4. The argument of Mr. Mohanty is doubtless ingenious, but does not touch the fringe of the problem. It is true that the District Election Officer or the Chief Election Officer, who is an officer of the State, acts under the control of the Election Commission in discharge of his duties as an electoral officer. But the point for consideration is whether the collections made by the District Election Officer in respect of papers connected with election to the Parliament or to the State Legislature are to be initially collected on behalf of the State of Orissa or Union of India.
It seems clear from the letter issued by the Government of Orissa in the Home (Elections) Department dated the 9th August 1961 that the sale proceeds should be credited to the head 'XLVI-Misc-Miscellaneous Receipts in connection with Election -- Sale Proceeds of electoral rolls and connected papers'. The head 'XLVI' pertains to the State budget. Thus, though ultimately the sale proceeds of the electoral rolls relating to Parliamentary election may go to the coffers of the Union of India, initially the collection is to be made by the State of Orissa under its budgetary head. The Civil Budget Estimate for the year 1957-58 makes a clear provision for it. At page 67 under the major head 'XLVI-Miscellaneous' provision has been made for receipt in connection with election. Similarly at page 103, under Demand No. 1 '25-General Administration--Elections--other election charges' provision has been made for amount recoverable from the Government of India. The position is clarified by the Reports on the first and second general elections in India.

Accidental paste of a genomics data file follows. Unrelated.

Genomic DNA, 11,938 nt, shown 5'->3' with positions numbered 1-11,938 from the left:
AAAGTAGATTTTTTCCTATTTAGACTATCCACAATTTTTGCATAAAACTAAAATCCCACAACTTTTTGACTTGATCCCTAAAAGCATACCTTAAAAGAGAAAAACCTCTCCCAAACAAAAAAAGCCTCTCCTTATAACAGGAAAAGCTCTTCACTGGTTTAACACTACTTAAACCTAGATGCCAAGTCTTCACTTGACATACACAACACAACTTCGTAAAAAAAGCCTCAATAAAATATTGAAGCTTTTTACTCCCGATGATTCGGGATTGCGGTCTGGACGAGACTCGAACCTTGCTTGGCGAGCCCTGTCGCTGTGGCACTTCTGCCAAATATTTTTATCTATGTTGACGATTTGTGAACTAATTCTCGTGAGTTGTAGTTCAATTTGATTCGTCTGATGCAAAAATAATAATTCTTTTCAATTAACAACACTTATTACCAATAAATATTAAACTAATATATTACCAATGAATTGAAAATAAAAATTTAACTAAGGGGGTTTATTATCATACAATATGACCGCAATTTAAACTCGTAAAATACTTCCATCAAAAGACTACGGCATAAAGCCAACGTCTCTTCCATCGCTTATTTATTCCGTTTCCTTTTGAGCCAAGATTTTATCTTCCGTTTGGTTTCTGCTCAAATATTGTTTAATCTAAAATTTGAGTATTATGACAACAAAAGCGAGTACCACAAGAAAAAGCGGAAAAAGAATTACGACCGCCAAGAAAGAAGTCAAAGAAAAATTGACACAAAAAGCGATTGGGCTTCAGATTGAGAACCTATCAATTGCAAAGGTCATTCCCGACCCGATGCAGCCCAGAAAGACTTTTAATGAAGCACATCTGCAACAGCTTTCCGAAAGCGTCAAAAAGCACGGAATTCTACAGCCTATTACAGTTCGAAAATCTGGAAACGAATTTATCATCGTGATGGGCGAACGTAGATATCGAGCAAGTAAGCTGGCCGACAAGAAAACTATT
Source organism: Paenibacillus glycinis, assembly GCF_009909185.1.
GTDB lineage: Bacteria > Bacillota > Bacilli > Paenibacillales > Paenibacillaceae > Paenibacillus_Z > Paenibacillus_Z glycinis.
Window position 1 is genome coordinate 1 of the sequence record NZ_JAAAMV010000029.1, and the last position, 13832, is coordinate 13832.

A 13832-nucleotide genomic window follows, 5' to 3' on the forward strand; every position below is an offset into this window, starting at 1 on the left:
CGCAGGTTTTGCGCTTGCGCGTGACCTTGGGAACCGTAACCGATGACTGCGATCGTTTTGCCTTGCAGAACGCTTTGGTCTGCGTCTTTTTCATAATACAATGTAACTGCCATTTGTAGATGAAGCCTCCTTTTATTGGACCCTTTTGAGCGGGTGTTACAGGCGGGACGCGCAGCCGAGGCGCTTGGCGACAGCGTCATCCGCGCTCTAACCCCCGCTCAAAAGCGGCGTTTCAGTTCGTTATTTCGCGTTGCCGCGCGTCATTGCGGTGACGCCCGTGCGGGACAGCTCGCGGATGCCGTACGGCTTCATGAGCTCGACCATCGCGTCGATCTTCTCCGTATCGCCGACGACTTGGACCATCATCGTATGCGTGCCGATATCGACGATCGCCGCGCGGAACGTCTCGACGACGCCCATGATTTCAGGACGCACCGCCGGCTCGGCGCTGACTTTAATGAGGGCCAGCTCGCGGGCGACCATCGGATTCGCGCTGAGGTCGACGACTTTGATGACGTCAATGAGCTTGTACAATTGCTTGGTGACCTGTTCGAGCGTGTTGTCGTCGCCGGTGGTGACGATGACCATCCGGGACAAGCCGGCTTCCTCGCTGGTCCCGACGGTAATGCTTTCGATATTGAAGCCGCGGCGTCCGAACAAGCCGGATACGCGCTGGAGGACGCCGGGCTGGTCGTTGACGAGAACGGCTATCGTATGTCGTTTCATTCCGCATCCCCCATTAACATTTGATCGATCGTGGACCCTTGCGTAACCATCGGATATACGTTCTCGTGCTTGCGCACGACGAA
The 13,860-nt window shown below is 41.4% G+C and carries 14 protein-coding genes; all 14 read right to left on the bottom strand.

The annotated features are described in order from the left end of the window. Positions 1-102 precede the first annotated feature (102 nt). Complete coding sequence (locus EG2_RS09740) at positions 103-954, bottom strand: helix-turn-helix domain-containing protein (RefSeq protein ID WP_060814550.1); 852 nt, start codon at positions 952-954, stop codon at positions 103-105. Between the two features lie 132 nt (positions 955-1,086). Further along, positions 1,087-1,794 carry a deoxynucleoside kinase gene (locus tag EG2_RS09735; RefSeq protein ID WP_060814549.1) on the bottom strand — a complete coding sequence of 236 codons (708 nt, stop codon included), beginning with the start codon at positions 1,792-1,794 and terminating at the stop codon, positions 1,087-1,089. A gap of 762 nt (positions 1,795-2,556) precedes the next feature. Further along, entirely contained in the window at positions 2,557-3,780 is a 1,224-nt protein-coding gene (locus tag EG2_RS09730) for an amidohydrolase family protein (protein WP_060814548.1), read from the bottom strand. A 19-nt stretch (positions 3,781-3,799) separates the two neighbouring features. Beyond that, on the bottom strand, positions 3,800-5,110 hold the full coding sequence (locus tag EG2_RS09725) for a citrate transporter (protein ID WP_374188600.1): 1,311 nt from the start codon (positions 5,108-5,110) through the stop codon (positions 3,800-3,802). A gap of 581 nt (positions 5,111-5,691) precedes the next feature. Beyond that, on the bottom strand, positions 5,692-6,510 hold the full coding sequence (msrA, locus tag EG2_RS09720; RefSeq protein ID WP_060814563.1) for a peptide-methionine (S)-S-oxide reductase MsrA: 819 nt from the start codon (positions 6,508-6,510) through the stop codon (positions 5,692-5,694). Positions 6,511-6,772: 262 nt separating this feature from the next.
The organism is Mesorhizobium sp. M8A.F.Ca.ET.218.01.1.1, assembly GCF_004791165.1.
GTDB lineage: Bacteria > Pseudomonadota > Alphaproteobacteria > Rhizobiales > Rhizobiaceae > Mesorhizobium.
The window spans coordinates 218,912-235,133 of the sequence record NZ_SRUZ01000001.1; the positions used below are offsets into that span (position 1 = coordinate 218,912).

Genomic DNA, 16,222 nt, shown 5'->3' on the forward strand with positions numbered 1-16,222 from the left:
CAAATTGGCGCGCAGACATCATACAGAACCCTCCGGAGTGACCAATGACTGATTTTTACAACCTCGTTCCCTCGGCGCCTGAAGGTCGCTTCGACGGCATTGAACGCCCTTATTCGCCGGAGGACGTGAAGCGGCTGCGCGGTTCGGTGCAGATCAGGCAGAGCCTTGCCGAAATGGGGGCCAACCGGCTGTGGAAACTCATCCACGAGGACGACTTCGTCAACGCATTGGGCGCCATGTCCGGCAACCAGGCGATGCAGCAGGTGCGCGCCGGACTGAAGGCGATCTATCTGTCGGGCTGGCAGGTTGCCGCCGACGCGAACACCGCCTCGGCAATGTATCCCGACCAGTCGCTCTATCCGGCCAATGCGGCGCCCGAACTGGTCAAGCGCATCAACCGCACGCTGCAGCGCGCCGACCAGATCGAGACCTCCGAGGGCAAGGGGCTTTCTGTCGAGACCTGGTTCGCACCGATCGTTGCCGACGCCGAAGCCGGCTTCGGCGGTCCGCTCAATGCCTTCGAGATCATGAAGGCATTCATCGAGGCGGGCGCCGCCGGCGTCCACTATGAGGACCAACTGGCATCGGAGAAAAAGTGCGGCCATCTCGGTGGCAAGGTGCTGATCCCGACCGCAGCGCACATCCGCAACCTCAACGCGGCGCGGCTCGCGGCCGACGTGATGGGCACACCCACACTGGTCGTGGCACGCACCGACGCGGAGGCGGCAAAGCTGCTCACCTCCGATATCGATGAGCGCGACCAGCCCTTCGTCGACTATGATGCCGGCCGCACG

5. Chapter XXV of the Report on the First General Elections in India 1951-52, Volume I, generally deals with financial arrangements. The relevant portion runs thus:
'For obvious administrative reasons, the work of enumerating the voters and printing the electoral rolls, was delegated to the administrative machinery of the State Governments. The rolls so prepared were of course to be utilised not only for elections to the State Legislatures but also the House of the People. Initially, therefore, the State Governments incurred all the expenditure involved. The Government of India subsequently entered into an agreement with the Governments of Part A and Part B States according to which its share of all election expenditure in every State would be reimbursed to the State Government. This agreement also covered the expenditure to be incurred subsequently in connection with the actual conduct of the elections. According to this agreement, all extra expenditure incurred by a State Government in connection with the preparation and printing of the electoral rolls was to be borne by the Central and State Governments on a half-and half basis.'
In Chapter XXVII of the Report on the Second General Elections in India 1957, Volume I, general provision was made for financial arrangements. The relevant portion runs thus:
'The Central and the State Governments share on a half and half basis all expenditure on the following items:
(1) expenditure in connection with the preparation and printing of electoral rolls; XX XX XX
6. It would thus be apparent that though doubtless the Chief Election Officer and the District Election Officers act under the control of the Election Commission of India and though under Article 284 of the Constitution and the Rules of the Representation of the People Act amounts payable to Union of India would be credited to the Union of India, it was found difficult to maintain separate accounts of expenditures and receipts. For convenience of financial arrangements, the Union and the State Governments adopted the arrangement that the State Government would initially bear all expenses and collect all receipts of sale proceeds and finally the liabilities would be divided half-and-half. By this arrangement the power to collect sale proceeds of the electoral rolls remains with the State Government. The suit is therefore competent.
7. The revision has no merit and is accordingly dismissed. But in the circumstances there will be no order as to costs of this Court.